• I had been to a doctor’s appt. and was telecommuting from home for the afternoon. Having grown up in California, I immediately knew what the earthquake was. Still, it seemed so out of place, like encountering someone from one part of your life in a completely different context. My wife, also a native Californian, quickly rounded up the kids (who aren’t in school yet) and we stood in doorways in the hall looking at each other. Since it seemed like it was going to be a relatively mild event (at least, where we were), I was thinking it was kind of cool that my kids were experiencing it since my wife and I always talk about living with earthquakes growing up. I guess this put a little grin on my face because my daughter said to me, as the shaking subsided, “Dad, why are you SMILING??” In any case, the worst we had to do was mop up water that sloshed out of the fish bowl. In retrospect, I am very glad to have missed the mayhem downtown and on the commute home.

    • Atesh Sonneborn
    • Had just finished an e-mail to OCON when the first tremor arrived and the rural Maryland building I was in began to shake. In the first 5-7 seconds I wondered if a bulldozer was demolishing the place, if a nuclear blast had detonated in DC, or if an earthquake was in progress. Then I heard the sound of bells from the woods approaching, in the front entryway and inside the building, a gentle chiming, perhaps a dozen simultaneously. The shaking seemed to increase so I went under a table, then the shaking stopped. The bells continued for a couple of seconds and faded away.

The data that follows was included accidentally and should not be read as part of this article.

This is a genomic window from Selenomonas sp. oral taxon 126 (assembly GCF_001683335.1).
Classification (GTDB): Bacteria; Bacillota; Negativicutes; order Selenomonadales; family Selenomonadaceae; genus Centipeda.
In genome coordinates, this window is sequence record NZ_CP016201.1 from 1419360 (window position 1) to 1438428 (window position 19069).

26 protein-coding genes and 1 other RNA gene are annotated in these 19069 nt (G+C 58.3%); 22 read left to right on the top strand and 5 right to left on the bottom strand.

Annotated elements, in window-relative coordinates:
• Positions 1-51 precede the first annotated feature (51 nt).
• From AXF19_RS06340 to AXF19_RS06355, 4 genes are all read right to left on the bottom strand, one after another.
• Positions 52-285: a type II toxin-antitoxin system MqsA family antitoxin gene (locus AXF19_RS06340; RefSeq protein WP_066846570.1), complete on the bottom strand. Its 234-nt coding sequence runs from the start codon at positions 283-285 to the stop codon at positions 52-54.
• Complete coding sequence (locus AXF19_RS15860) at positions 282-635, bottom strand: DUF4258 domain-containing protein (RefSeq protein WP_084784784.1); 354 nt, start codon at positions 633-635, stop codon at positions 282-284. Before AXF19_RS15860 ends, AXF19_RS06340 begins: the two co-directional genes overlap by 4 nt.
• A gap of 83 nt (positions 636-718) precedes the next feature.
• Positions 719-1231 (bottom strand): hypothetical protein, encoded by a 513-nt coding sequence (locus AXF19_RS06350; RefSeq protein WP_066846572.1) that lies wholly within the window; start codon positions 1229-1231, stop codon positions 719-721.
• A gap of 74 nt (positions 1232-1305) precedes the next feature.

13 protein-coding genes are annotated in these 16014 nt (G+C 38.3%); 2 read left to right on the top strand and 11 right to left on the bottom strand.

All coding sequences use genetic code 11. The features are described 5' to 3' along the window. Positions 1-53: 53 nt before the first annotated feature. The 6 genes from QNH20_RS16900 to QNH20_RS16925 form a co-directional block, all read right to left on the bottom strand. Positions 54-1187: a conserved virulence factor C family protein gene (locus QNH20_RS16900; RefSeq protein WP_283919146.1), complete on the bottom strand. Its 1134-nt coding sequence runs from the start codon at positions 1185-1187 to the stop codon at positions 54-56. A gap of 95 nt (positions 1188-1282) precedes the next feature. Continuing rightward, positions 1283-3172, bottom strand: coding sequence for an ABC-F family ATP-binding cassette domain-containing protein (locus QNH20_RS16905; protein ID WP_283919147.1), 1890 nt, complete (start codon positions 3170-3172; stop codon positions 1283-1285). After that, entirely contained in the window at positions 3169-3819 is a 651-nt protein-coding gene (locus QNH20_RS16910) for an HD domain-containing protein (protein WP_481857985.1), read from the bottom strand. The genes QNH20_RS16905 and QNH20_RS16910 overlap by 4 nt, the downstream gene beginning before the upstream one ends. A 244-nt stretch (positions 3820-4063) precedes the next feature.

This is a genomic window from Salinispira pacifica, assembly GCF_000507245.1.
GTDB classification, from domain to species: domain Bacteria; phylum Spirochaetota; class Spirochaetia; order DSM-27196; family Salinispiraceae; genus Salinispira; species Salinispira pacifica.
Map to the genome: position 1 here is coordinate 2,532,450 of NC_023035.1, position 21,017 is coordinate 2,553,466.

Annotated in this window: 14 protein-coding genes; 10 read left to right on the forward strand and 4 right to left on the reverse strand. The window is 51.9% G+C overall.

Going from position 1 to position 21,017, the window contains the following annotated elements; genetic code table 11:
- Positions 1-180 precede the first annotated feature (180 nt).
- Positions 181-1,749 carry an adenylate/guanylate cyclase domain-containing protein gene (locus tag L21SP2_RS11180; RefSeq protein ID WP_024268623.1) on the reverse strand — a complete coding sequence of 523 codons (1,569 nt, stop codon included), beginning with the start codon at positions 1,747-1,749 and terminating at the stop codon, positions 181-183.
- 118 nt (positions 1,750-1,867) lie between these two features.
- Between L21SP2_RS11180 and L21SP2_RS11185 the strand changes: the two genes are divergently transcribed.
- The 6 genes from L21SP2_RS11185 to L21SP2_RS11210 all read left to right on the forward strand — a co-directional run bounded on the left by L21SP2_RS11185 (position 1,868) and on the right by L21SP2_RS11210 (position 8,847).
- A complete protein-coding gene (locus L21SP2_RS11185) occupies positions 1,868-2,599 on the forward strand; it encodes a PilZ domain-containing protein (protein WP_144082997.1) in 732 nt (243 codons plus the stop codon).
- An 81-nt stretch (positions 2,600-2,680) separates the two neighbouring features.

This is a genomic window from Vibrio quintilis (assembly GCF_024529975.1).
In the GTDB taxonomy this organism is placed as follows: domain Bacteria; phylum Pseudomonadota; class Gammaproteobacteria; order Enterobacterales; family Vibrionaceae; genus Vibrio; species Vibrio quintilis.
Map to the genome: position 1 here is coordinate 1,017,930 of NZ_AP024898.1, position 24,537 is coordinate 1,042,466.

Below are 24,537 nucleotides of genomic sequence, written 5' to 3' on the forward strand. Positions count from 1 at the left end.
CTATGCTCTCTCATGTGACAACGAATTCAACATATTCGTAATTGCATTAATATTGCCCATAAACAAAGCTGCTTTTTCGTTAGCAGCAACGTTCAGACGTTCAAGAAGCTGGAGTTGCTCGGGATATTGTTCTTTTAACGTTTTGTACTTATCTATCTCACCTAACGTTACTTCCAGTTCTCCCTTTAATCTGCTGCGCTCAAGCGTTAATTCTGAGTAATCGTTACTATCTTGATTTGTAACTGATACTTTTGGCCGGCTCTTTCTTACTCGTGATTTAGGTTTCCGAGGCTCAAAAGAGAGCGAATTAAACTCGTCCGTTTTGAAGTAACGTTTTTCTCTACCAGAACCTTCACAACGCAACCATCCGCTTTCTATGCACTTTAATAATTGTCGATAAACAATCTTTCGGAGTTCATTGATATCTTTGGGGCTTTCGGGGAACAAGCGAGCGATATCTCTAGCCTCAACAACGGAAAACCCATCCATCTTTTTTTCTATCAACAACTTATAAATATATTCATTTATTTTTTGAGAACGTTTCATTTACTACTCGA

• Nancy Pope
    • I was in a meeting in our building (Postal). We have construction going on for an exhibit, so at first we thought the loud noise was an accident there. Then the tables in the room started doing a seance dance – lifting up and moving from side to side. We decided to adjourn the meeting and continue later.

    • Lisa Walsh
    • I was at my desk on the 3rd floor of NASM in the Center for Earth and Planetary Studies reading the book on planetary tectonics and editing an excel file I am trying to use to display topographic profiles across tectonic features called wrinkle ridges on the Moon and Mercury. At first I thought it was the construction they have been doing on the roof which has recently caused the walls to shake for a few seconds, but this time it lasted too long. Then my cubicle wall and desk started shaking and I could feel the floor moving. Being in a group of geologists, suddenly someone yelled “that was an earthquake!” so we all gathered in the hallway in excitement.